Will the Fight HST citizen's Initiative be ruled legal or illegal on Friday?
BC Supreme Court Chief Justice Robert Bauman said this afternoon that he plans to issue his decision at 10 a.m. Friday if at all possible,after hearing arguments from a big business coalition that wants to invalidate the Initiative petition signed by 705,643 voters.
That follows a day of arguments from the business organization's legal team - which strangely included comparing the campaign against the HST to a possible citizens Initiative effort to legalize marijuana in BC and saying voters had been "fooled" into signing the Fight HST petition.
Lead business lawyer Peter Gall said the proposed Fight HST draft legislation to kill the HST that was attached to the petition was no more possible for the BC Legislature to implement than it would be able to make marijuana legal in the province.
Bauman also heard counter arguments from lawyers for Fight HST leader and former BC Premier Bill Vander Zalm, the petition proponent, as well as a lawyer for Elections BC, which approved the wording before it was launched.
And NDP MLA Mike Farnworth strongly disagreed with Gall's position, saying that the entire Initiative question should be dealt with by the BC Legislature, not the court.
Gall, whose legal team includes former BC Liberal Attorney General Geoff Plant, was scathing in his attacks on the Initiative.
And Gall rejected any allegations that the business community is playing politics with the Initiative.
"There have been arguments that my clients are interfering with the political process, advancing their own interests - that's just not so. My clients simply want to see the rules followed," Gall said.
"There would be harm done to the political process if this Bill is introduced in the Legislature and the debate is not about the content of the Bill but whether it is constitutional," he said.
That brought a witty rejoinder from Bauman.
"You say it's wrong and they say it's right - and I have to resolve all that?" he asked to laugher in the courtroom.
But Gall forcefully argued that the Fight HST proposed legislation is beyond the province's ability to change because it entered into an agreement with the federal Conservative government to implement the HST.
"The proposed Bill is clearly, clearly in its pith and substance outside the jurisdiction of the province," Gall said. "This statute would nullify the HST immediately....The Act clearly indicated that it extinguishes the HST in British Columbia - and it can't do that."
"It [the Act] doesn't have the constitutional jurisdiction to render inapplicable the HST in BC. Only Parliament through an amendment to the Excise Tax Act can extinguish the HST in BC," Gall said.
Then the longtime adversary of labour unions in countless Labour Relations Board hearings went on the offensive against the Fight HST petition and draft legislation.
"This was very carefully, carefully constructed to have a very misleading and incorrect assumption - that this would eliminate the HST immediately," he said. "The summary also wrongly leads people to believ extinguishing the agreement [with Ottawa] will extinguish the HST."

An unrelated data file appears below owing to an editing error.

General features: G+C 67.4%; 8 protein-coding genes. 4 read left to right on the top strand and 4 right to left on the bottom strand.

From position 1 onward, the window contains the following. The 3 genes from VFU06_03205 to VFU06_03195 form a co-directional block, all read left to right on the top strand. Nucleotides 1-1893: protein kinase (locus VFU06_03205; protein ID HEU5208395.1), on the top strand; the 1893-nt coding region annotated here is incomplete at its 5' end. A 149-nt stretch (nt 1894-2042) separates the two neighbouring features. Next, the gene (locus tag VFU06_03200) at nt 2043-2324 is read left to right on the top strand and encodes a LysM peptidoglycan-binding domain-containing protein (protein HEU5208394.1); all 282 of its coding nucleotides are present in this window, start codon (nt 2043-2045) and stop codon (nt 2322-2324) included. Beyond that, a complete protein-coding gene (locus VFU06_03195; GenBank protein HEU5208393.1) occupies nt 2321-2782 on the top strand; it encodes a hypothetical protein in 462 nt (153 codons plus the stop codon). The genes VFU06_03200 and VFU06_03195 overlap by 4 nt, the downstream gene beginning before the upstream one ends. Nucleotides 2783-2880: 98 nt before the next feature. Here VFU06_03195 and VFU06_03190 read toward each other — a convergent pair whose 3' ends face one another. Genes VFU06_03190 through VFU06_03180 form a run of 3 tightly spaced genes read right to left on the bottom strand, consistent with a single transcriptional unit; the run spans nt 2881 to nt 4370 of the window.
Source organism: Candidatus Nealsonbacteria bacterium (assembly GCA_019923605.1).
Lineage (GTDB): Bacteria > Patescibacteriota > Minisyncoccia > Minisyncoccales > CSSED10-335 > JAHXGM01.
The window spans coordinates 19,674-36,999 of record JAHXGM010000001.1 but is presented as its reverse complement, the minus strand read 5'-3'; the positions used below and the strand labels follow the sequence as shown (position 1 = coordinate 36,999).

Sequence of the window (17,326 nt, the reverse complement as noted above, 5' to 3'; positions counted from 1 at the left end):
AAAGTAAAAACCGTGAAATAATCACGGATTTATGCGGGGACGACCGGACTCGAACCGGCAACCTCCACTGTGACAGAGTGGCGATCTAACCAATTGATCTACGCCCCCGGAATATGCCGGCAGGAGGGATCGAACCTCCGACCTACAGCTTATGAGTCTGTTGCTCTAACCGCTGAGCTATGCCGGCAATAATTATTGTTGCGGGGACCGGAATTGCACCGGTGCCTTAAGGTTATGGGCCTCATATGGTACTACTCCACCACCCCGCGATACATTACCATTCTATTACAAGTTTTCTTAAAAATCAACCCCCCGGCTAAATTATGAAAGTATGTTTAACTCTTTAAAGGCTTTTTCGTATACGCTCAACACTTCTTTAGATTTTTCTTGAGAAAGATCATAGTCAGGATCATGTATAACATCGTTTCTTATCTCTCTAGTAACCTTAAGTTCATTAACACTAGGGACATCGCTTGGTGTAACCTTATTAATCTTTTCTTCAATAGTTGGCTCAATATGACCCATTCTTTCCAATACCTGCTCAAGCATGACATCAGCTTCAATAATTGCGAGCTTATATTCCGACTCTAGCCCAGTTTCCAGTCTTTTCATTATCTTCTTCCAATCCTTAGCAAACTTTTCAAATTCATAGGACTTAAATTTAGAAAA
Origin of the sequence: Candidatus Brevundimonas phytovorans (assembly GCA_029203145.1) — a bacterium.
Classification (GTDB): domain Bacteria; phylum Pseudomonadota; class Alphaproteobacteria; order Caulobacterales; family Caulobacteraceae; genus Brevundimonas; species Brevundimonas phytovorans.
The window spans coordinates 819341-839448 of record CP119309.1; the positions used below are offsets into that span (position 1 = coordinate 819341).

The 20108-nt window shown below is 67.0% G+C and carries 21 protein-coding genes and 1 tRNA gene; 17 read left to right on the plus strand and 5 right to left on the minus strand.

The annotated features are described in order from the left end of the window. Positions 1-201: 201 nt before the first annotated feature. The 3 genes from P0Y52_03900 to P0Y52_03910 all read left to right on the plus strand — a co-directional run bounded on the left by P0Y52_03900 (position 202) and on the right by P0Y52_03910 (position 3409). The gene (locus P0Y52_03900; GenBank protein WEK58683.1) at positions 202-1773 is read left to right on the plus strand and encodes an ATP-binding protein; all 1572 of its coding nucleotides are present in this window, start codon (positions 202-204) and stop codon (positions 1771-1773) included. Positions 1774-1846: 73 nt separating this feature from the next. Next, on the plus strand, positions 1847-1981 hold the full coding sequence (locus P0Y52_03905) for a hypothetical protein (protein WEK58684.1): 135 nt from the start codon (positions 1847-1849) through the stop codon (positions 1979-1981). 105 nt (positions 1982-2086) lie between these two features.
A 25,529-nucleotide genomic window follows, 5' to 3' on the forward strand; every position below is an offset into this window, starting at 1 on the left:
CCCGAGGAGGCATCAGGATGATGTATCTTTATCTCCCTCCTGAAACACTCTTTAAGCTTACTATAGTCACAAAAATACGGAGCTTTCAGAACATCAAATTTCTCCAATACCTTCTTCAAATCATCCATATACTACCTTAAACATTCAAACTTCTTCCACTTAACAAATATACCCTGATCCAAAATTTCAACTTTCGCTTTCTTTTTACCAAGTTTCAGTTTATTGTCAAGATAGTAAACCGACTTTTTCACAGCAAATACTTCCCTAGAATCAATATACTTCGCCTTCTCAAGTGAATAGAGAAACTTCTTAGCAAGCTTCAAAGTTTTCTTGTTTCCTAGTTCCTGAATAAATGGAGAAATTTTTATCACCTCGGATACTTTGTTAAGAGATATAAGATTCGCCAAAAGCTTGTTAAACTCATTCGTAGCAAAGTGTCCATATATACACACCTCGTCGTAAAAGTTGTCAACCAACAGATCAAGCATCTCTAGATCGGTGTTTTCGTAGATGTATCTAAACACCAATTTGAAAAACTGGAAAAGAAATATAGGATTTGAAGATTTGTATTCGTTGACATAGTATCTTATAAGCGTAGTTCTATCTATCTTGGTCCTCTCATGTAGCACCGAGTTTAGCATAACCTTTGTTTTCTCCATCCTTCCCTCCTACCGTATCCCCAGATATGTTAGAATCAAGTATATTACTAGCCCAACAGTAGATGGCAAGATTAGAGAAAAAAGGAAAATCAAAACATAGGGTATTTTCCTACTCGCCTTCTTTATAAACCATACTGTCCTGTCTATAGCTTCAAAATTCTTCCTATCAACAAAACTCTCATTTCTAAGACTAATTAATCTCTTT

Gall argued that Bauman should use the provisions of the Recall and Initiative Act that the petition was launched under to rule that the Fight HST effort is invalid and kill the legislation rather than let it go to a Select Standing Committee of the Legislature.
"That's what the Act was designed to prevent - from people being fooled," Gall said.
Fight HST lawyer Bruce Elwood argued strongly against the business coalition position.
"The intent of the Initiative process is to take the Executive [the BC cabinet] out and go directly to the Legislature," Elwood said. "The heart of the [Fight HST] Bill is very simple - to terminate the agreement."
Outside court NDP MLA Farnworth said that if the business coalition argument is upheld by Bauman, the Initiative process is dead.
"It will render the law basically useless," Farnworth said. "That's not what was intended with this legislation - this was a way for ordinary citizens to participate."
"The court should not be, in my view, pre-screening legislation. The Legislature decides what it will discuss and what will pass."
"The court should rule in favour of Vander Zalm and toss out the business coalition case," Farnworth said.
Bauman has reserved judgement on Fight HST's earlier court application to have the HST itself declared unconstitutional based on the fact that the BC Legislature never passed legislation imposing the HST - only to repeal the previous Provincial Sales Tax.
For those interested, the big business coalition members are: the Council of Forest Industries, the Independent Contractors and Businesses Association, the Mining Association of B.C., the B.C. Chamber of Commerce, the Coast Forest Products Association and the Western Convenience Stores Association.